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Southside (Virginia) facts for kids

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Southside, or Southside Virginia, has traditionally referred to the portion of the state south of the James River, the geographic feature from which the term derives its name. This was the first area to be developed in the colonial period.

Southside- Location
Southside of Virginia

During the colonial era, Southside was considered the area where entrepreneurs settled, as opposed to some of the more established and wealthier families in the Tidewater counties. Many early Southside settlers were younger sons of established Tidewater families. A major portion of the territory was formed in 1703, when Prince George County, Virginia was organized from Charles City County. Four other counties and three independent cities were formed from this territory, the counties in the 18th century and some of the independent cities in the 19th and 20th centuries.

In the 21st century, however, some people use a more limited definition of the region that is confined to the Piedmont area: those counties lying south of the James River, west of the Fall Line, and east of the Blue Ridge Mountains. This is the southern portion of Virginia's Piedmont region. This definition describes an area often considered to be the heart of Southside. It also accounts for social and economic changes as the eastern counties developed dense populations, and the Richmond suburbs expanded to occupy large portions of Chesterfield and Powhatan counties.

Counties in the region

Counties considered part of this region began those divided from Prince George County: Brunswick, Dinwiddie, Nottoway, Amelia, and Prince Edward, formed from parts of Prince George County. In addition to Richmond, the independent city of Petersburg, Virginia was established in this region.

In addition, the western part of Southside has long been reputed for its isolated, rural, and culturally conservative character. Associated counties are Patrick, Henry, Bedford, Pittsylvania, Halifax, Charlotte, Mecklenburg, Campbell, Lunenburg, Appomattox, Buckingham, Cumberland, Powhatan, and Greensville counties.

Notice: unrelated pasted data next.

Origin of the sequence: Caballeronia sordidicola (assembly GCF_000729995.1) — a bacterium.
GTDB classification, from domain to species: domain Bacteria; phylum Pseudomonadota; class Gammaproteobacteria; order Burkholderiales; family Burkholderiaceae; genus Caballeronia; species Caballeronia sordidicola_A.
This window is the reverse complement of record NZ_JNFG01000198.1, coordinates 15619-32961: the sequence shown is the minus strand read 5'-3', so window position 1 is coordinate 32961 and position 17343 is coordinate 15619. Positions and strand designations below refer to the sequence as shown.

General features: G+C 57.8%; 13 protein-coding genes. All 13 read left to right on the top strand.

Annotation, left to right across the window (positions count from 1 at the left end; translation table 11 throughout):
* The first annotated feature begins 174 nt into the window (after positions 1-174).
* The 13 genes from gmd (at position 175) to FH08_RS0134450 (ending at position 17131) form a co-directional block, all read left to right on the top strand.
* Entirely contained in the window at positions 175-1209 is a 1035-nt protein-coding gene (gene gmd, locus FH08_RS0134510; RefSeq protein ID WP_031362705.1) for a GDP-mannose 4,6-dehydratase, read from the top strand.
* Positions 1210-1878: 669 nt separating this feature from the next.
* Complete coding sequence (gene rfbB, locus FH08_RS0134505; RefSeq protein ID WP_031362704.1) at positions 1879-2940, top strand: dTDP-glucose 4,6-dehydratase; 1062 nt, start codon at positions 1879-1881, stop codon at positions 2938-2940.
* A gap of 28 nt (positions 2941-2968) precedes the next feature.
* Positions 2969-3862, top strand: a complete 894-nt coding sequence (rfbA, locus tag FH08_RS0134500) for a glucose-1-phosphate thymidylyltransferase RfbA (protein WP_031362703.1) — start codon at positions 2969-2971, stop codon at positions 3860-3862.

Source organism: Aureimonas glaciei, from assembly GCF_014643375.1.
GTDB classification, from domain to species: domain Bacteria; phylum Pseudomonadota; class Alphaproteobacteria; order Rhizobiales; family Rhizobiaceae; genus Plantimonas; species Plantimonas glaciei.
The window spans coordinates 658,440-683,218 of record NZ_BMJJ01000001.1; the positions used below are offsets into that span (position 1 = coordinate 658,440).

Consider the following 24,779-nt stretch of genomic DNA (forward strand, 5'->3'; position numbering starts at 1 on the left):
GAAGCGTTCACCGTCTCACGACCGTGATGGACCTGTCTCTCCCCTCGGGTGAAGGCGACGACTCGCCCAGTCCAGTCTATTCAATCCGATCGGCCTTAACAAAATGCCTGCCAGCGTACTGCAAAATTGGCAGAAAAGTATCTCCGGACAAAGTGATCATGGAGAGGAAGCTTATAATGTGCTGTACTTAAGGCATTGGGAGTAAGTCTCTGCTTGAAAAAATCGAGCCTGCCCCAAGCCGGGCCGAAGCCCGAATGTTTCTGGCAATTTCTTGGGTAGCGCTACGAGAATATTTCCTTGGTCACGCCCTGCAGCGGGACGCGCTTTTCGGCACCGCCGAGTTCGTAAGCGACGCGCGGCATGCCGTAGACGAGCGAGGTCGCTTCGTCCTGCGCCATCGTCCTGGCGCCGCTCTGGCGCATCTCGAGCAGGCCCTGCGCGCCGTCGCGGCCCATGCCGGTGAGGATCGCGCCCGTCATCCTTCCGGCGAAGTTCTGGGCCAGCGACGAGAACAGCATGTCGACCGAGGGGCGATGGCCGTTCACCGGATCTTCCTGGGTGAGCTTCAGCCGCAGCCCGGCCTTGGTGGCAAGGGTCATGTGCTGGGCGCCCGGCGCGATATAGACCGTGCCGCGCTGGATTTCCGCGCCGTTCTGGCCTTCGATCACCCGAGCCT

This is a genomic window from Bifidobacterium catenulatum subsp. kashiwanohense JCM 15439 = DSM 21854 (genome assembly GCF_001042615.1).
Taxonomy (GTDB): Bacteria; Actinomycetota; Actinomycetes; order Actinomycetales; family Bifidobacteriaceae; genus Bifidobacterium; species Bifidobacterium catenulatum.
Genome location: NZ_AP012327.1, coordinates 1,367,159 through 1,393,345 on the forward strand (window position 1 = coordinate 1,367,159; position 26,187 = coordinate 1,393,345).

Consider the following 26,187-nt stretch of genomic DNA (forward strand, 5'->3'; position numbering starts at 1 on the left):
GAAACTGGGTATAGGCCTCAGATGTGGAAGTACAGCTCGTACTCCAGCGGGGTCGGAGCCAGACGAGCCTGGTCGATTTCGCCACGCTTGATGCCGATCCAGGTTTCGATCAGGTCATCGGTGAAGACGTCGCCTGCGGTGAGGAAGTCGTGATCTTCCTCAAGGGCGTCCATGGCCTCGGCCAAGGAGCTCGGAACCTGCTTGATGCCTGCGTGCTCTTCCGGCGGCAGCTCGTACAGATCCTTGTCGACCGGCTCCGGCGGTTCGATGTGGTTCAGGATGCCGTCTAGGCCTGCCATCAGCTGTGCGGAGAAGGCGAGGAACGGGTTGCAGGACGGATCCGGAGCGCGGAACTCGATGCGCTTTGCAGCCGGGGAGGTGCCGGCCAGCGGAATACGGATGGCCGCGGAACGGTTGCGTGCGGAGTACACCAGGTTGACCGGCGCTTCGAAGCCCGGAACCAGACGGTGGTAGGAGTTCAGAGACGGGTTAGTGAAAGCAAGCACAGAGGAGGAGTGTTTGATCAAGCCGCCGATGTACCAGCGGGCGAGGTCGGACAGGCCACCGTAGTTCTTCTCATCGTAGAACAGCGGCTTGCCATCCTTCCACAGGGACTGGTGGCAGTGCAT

The independent cities of Danville, Emporia, Lynchburg, and Martinsville, are also considered to be in the western part of this region.

These more rural, western areas of Southside are noted for sharing similarities and connections with North Carolina. For instance, residents of Danville frequently visit Greensboro, North Carolina for amenities. Residents of South Boston and Clarksville, Virginia travel to the Research Triangle for amenities, including use of the Raleigh–Durham International Airport.


Southside Piedmont region has a climate different from the coastal areas of Virginia. Summers are typically hot, with highs generally in the upper 80s to low 90s; quite often 5-7 degrees hotter than in Richmond. Winters are generally mild, and nighttime lows often drop below freezing; frequently 5-7 degrees cooler than Richmond or Norfolk. Much of this has to do with the distance of the region from the temperature-moderating effect of the Atlantic Ocean.

Snow and frozen precipitation usually falls every year in Southside (usually less than a foot), with the western and northern fringes of the area getting several inches more snow than the rest.

Cities and Towns associated with Southside

Higher education

Colleges in the Southside region include:

  • Averett University
  • Central Virginia Community College
  • Hampden–Sydney College
  • Liberty University
  • Longwood University
  • Lynchburg College
  • Patrick & Henry Community College
  • Randolph College
  • Southside Virginia Community College
  • Virginia University of Lynchburg
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